AAHS Riding Instructor Certification Clinics
May 31-June 4, 2017

Each spring we host an instructor certification clinic with American Association for Horsemanship Safety. This clinic is recommended for instructors, pony club leaders, boarding barns, camps, really anyone involved in the business aspect of horses. The Secure Seat workshop will give you the necessary exercises to develop your students from the ground up. The exercises in this method of teaching help the rider achieve a balanced seat and proper leg position. For those of you who teach more experienced riders, the exercises will provide you with teaching tools to help fix gaps in their performance. Being a certified instructor may even get you a discount on your insurance!

AAHS conducts group and individual safety certification clinics for riding instructors, boarding barns, camp personnel and others interested in horsemanship safety. The clinics are 40 hours long and usually taught over a four-day or five-day period. They are taught by a AAHS Clinician from a standardized curriculum. Emphasis is upon legal liabilities, horsemanship skills, safety and emergency procedures, and assuring safety of riders quickly by teaching a balanced seat to beginners through use of the Secure Seat(sm) method.

Is it a problem that most beginners are taught by the least experienced instructors?
What is being taught to beginners? THE BASICS - and what do most advanced instructors make students do over? THE BASICS ... Suppose a beginner falls off? Stuff happens, beginners fall. It's part of the process. Suppose the beginner is seriously injured. Suppose in deposition the beginner's - now plaintiff's - expert witness testifies that your instructor should have seen (name the balance problem of your choice) and taken such and such steps as any experienced instructor would have taken to avoid the injury-causing accident? Roughly 80% of horse related accidents result from falls from horses. Is it a problem that most beginners are taught by inexperienced, untrained instructors?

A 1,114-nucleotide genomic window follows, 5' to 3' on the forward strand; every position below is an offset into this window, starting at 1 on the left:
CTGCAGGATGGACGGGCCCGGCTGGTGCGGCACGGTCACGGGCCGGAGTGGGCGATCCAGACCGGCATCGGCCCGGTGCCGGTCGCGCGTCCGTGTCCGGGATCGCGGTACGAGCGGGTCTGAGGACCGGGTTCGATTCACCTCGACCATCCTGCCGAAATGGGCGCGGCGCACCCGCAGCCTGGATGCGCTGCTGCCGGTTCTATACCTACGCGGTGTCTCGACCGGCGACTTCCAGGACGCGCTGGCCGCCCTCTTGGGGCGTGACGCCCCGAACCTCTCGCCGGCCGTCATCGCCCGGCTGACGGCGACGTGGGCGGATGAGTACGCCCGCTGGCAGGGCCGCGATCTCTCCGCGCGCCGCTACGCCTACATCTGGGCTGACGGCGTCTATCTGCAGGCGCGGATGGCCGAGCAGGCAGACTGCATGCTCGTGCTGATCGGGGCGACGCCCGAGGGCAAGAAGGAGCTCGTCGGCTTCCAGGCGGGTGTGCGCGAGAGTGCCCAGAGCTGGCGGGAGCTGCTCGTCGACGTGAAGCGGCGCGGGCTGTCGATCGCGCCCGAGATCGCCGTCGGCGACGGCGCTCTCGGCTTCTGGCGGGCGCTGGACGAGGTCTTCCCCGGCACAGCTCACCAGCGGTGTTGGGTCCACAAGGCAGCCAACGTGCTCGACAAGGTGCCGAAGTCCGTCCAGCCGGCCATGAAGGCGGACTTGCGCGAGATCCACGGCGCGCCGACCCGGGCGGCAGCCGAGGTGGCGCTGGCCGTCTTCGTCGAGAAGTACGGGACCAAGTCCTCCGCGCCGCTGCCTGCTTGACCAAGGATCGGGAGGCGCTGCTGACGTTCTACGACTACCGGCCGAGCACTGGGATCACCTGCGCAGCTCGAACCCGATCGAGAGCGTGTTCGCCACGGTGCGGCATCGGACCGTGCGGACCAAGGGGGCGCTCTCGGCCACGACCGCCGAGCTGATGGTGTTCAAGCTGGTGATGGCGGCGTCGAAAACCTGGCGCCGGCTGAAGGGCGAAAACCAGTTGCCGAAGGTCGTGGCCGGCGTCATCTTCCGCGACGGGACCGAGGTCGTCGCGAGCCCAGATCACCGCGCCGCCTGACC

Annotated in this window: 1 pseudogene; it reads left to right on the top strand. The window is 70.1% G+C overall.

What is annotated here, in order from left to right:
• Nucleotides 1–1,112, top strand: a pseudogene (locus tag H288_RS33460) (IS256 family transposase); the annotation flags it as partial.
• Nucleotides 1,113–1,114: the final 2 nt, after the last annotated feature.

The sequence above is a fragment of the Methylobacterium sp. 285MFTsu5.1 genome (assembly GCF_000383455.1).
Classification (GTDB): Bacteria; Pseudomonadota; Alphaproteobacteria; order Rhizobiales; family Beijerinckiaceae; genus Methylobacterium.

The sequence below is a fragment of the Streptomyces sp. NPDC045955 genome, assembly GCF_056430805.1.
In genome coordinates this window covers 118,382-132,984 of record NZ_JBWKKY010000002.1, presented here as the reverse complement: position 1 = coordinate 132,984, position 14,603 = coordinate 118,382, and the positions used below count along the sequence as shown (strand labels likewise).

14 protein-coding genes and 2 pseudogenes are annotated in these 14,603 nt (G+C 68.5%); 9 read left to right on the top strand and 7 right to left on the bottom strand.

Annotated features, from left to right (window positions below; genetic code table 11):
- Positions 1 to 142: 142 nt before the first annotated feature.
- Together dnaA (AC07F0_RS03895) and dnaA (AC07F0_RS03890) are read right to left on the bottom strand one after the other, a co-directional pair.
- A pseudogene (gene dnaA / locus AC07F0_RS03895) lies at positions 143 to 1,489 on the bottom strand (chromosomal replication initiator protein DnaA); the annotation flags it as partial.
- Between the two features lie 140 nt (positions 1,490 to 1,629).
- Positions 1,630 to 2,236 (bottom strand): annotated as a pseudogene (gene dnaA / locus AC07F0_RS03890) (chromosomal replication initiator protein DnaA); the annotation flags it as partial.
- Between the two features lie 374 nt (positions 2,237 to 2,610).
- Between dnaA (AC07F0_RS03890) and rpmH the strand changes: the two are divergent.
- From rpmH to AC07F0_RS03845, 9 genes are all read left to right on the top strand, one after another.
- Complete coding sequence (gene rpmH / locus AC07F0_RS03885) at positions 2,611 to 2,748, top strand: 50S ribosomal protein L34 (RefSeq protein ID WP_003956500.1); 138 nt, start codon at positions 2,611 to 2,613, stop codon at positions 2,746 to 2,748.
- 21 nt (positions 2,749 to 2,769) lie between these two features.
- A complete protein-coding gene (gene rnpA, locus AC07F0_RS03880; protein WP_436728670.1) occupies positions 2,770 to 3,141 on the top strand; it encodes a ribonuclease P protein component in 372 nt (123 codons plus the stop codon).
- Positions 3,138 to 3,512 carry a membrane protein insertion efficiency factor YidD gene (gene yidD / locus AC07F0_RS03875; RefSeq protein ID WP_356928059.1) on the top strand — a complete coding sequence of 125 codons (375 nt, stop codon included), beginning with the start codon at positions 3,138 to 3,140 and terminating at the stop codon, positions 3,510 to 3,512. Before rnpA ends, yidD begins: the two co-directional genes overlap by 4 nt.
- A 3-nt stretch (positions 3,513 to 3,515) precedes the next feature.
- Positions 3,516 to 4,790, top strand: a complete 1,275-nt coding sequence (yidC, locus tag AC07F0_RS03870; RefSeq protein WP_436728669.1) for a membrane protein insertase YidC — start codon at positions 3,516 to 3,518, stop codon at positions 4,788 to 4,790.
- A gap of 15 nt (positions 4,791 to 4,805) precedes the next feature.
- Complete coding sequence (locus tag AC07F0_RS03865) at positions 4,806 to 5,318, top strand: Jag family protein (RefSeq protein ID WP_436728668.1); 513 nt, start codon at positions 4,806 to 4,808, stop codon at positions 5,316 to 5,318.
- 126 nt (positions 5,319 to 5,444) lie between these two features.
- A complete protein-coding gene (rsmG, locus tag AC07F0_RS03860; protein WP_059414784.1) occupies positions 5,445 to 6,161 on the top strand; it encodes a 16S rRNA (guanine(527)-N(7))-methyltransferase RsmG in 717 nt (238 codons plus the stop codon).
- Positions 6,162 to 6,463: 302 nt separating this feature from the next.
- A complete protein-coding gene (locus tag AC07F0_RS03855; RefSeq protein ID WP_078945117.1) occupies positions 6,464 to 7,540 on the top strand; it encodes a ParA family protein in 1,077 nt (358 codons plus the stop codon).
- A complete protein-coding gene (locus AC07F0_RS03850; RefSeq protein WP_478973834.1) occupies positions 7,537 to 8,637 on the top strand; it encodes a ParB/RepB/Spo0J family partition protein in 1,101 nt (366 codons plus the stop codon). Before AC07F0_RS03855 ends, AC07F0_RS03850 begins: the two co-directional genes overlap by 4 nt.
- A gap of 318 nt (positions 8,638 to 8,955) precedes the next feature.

AAHS Instructor Certification

Certified instructors have successfully completed a 40-hour intensive training program. To qualify for the program, instructors must pass a basic mounted test that demonstrates the ability to perform at the walk, trot and lope/canter; changes of lead; halt; and back. Before full certification, those who have successfully completed a clinic must show proof of CPR/first-aid training.

Certificates are granted based on levels of achievement. Not all levels require experienced horsemanship. Attendance at a clinic is recommended for camp, ranch and stable administrative employees as well. AAHS believes that each program should have at least one permanent employee who has been through the safety training so that he or she can better evaluate seasonal employees. This person need not be a rider.

Types of Certifications

  • Safety-Certified Riding Instructor - Full

    Is able to teach the basics correctly to beginner through advanced riders. Is at least 21 years old.

  • Safety-Certified Riding Instructor—Basic

    Is able to teach the basics correctly to beginner and intermediate riders. Is at least 18 years old.

  • Safety-Certified Assistant Riding Instructor

    Must teach under the direct supervision of a Safety-Certified Riding Instructor. Must be at least 18 years old.

  • Equestrian Safety Supervisor

    Knows ground safety and has supervisory capabilities but not riding expertise. Is at least 18 years old.

  • Safety-Certified Trail Guide

    Is competent in pre-ride instruction, has superior judgment and has considerable cross-country riding experience and an understanding of the hazards of rough-terrain riding in various climates. Is at least 18 years old.

  • Safety Clinic Participant

    Has demonstrated an intense interest and respect for horsemanship safety by participating in a 40-hour clinic.

*In addition to participating in a 40-hour clinic and passing the written examination, a candidate must show current certification in CPR/first aid for full certification. Restricted certificates are awarded to candidates who have not shown CPR/first aid training; when evidence of such training is presented, full certificates are issued without additional charge.

Resources and Registration Information